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A finance team designed for the future

At Keurig Dr Pepper Canada, CPAs have completely shifted their outlook from tracking transactions to driving growth. It’s great for business—and fantastic for recruiting.

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keurig teamMembers of the finance team: ‘We focus on what’s going to drive value.’ 

In 2014, when Guillaume Gratton joined Keurig Canada Inc., the Canadian subsidiary of Keurig Green Mountain Inc., he found himself in an unusual corporate environment. While the organization was large and growing rapidly, Keurig still had the feel of a young company. “At home, single-serve coffee systems were barely 10 years old,” he says, adding that the place felt almost like a start-up. “We had to create a lot.”

Four years later, in July 2018, Keurig Green Mountain merged with Dr Pepper Snapple Group to create a US$11-billion-a-year powerhouse. Its Canadian entities, Keurig Canada and Canada Dry Mott’s, merged business forces and now operate under the name Keurig Dr Pepper Canada. With 1,600 employees strategically located in Montreal, Mississauga, and across Canada, they combined forces to grow iconic Canadian brands such as Mott’s Clamato, Canada Dry and Van Houtte. Gratton—who began his career at Deloitte and worked in the media and food sectors before jumping to Keurig—moved from Montreal to Boston, where he is now Vice-President, Corporate FP&A. 

What he brings to his new position is the experience of shaking up the Canadian finance function by completely shifting its outlook from a traditional transaction tracking mandate to a far more proactive orientation aimed at driving growth. Today, the finance team works closely with other departments to plan and execute corporate strategy and operations. “We focus on what’s going to drive value,” Gratton says. 

Continuing some of the groundwork his predecessor had laid, Gratton worked closely with his team to bring real change to their tasks. The story of the transformation he led was all about rebooting the role that CPAs play within a finance team and the company more generally. As has happened in other organizations that have attempted similar cultural resets, Gratton focused on showing the other members of the senior management team that CPAs can boost the performance of even a fast-growing company. 

“I’m looking for people who can identify risk and are willing to challenge the status quo and conventional ideas.”

A key step, he says, was encouraging his team members to rethink their relationship to other functions. “It was about shifting the mindset from being purely transactional and GAAP-focused to focusing on insights and analytics.”

For example, Gratton’s group began working with Keurig’s sales, marketing and commercial strategy teams to optimize the promotional spend on various retail accounts. To deliver those insights, he says, the finance team used data analytics tools to track the performance of previous promotions, and use those findings to generate profit-and-loss pro formas showing how to maximize return on investment for a given account without alienating other customers. 

Guillaume Gratton Guillaume Gratton (Erica Allen Studio)

That kind of forward-looking financial analysis “forces the business to find new ideas [for driving revenue] instead of just repeating the past,” he says. “It’s all about partnerships with the business [side] and being open and candid about sharing data.”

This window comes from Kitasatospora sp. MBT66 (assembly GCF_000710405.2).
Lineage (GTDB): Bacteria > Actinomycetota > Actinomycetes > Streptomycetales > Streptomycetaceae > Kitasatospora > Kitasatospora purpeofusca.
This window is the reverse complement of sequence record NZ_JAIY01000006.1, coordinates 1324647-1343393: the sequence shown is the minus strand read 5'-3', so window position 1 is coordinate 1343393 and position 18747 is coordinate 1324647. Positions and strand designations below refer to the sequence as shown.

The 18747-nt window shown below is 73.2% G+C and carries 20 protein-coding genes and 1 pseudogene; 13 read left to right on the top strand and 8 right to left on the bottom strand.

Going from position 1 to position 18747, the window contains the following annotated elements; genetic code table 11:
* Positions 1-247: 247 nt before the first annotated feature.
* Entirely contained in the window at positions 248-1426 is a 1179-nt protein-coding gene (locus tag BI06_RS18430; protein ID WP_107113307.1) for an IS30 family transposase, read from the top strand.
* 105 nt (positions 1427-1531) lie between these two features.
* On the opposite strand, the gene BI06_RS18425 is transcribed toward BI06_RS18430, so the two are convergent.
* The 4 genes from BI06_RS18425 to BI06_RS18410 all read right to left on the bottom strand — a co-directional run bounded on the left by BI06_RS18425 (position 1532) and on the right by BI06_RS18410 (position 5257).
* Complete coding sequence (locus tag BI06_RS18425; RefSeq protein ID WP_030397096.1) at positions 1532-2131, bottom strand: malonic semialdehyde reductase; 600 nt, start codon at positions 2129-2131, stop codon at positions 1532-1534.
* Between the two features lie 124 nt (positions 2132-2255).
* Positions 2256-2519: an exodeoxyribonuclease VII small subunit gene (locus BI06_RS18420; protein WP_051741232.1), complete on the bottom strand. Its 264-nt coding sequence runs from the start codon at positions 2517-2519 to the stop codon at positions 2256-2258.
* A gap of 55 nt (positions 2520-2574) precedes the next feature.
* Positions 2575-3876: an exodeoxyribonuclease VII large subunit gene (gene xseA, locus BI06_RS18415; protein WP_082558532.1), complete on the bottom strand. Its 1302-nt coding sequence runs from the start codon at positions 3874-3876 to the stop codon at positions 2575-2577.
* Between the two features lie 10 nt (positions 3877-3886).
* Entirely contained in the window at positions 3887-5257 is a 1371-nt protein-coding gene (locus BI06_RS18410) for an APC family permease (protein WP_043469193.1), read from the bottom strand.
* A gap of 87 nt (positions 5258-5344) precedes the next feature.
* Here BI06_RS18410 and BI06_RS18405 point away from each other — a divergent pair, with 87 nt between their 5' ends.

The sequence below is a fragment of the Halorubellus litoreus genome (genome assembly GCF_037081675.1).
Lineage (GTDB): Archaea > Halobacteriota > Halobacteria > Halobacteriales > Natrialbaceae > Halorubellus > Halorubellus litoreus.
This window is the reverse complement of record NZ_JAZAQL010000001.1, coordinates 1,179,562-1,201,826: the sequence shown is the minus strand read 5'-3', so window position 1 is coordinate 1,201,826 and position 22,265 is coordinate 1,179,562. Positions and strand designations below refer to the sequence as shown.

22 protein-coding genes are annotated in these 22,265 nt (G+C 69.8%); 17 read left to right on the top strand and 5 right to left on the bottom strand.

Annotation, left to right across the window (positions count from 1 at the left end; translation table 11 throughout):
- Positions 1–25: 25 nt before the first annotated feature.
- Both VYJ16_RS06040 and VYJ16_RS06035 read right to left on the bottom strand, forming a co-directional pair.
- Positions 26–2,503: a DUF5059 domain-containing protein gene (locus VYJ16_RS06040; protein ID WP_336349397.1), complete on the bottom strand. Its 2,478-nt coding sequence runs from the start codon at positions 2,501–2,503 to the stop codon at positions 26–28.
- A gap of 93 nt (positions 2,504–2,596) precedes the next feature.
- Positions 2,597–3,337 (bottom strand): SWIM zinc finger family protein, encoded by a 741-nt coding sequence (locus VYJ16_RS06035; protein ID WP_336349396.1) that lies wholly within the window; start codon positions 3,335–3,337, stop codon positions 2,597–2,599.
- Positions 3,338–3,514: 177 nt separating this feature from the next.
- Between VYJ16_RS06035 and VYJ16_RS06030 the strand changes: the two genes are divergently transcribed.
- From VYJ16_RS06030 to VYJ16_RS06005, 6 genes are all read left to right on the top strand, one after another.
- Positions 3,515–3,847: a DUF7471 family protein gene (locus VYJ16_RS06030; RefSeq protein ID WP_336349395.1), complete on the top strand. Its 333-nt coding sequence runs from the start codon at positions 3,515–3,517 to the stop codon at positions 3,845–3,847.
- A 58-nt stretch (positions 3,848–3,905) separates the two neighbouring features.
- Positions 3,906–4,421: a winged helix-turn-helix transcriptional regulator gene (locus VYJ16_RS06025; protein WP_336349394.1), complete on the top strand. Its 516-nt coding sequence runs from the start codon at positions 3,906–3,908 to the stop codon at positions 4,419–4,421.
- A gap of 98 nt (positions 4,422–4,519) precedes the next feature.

Another crucial aspect of the cultural transformation involved demystifying the company’s granular financial information so the insights could be useful to the business side of the firm. “If we keep the information to ourselves,” Gratton explains, “the rest of the team can’t know if it’s doing the right thing. We had to remove the complexity and share the insights with all our internal partners.”

Lastly, Gratton’s strategy extended to the way his finance team recruited and retained new talent. Most CPAs who have been involved in hiring in recent years are familiar with the ongoing war for talent. For his part, Gratton knew he wanted a different sort of recruit for Keurig’s finance group. New recruits had to be comfortable with the emerging analytics tools that allow CPAs to make historical financial data relevant to a firm’s growth strategy.

As well, he wanted to hire new CPAs with an entrepreneurial bent and a willingness to do things differently. “I’m looking for people who are interested in business because this is as close as you’ll get to running a business,” he says. “I want people who can identify risk and are willing to challenge the status quo and conventional ideas.”

To that end, in 2015, Keurig began steeping itself in continuous improvement training, and especially Lean Six Sigma Green Belt certification. By the time the program rolled out, almost a fifth of Keurig’s 100-member finance division in Montreal had received their CI certification, which, Gratton notes, produced a critical mass of people constantly looking for new ways to leverage financial data to drive growth and profitability. It’s not a coincidence that Keurig’s Canadian division was named as one of Canada’s Top 100 Employers for both 2018 and 2019.

As validation of the success of the transformation, Gratton points out that other functions, including commercial strategy, supply chain and human resources, actually started recruiting members of his team, clearly demonstrating that finance CPAs understand and deliver value to the business. The result is a further strengthening of the growing partnership between the finance function and the key operational units. “It shows the CPA designation can open the door to other functions,” Gratton observes.